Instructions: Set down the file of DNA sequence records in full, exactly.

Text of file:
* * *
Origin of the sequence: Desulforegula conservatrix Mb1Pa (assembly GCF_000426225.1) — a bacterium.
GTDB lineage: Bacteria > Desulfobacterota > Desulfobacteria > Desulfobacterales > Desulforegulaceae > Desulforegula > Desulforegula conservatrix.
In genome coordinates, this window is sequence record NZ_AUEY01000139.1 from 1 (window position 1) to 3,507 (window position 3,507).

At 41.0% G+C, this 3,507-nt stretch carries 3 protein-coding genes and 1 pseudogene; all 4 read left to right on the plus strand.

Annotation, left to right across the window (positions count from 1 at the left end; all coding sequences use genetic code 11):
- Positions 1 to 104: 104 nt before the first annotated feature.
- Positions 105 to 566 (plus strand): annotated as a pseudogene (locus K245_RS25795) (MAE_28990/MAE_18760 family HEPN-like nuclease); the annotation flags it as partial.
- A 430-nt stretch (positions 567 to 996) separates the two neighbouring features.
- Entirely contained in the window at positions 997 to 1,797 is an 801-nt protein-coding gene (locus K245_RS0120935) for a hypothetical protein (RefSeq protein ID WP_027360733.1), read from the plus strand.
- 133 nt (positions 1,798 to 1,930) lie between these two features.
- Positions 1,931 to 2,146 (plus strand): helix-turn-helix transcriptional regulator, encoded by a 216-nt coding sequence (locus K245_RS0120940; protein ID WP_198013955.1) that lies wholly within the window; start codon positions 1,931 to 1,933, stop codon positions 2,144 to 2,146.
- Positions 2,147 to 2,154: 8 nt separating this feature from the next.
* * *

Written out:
Origin of the sequence: Desulforegula conservatrix Mb1Pa (assembly GCF_000426225.1) — a bacterium.
GTDB lineage: Bacteria > Desulfobacterota > Desulfobacteria > Desulfobacterales > Desulforegulaceae > Desulforegula > Desulforegula conservatrix.
In genome coordinates, this window is sequence record NZ_AUEY01000139.1 from 1 (window position 1) to 3,507 (window position 3,507).

At 41.0% G+C, this 3,507-nt stretch carries 3 protein-coding genes and 1 pseudogene; all 4 read left to right on the plus strand.

Annotation, left to right across the window (positions count from 1 at the left end; all coding sequences use genetic code 11):
- Positions 1 to 104: 104 nt before the first annotated feature.
- Positions 105 to 566 (plus strand): annotated as a pseudogene (locus K245_RS25795) (MAE_28990/MAE_18760 family HEPN-like nuclease); the annotation flags it as partial.
- A 430-nt stretch (positions 567 to 996) separates the two neighbouring features.
- Entirely contained in the window at positions 997 to 1,797 is an 801-nt protein-coding gene (locus K245_RS0120935) for a hypothetical protein (RefSeq protein ID WP_027360733.1), read from the plus strand.
- 133 nt (positions 1,798 to 1,930) lie between these two features.
- Positions 1,931 to 2,146 (plus strand): helix-turn-helix transcriptional regulator, encoded by a 216-nt coding sequence (locus K245_RS0120940; protein ID WP_198013955.1) that lies wholly within the window; start codon positions 1,931 to 1,933, stop codon positions 2,144 to 2,146.
- Positions 2,147 to 2,154: 8 nt separating this feature from the next.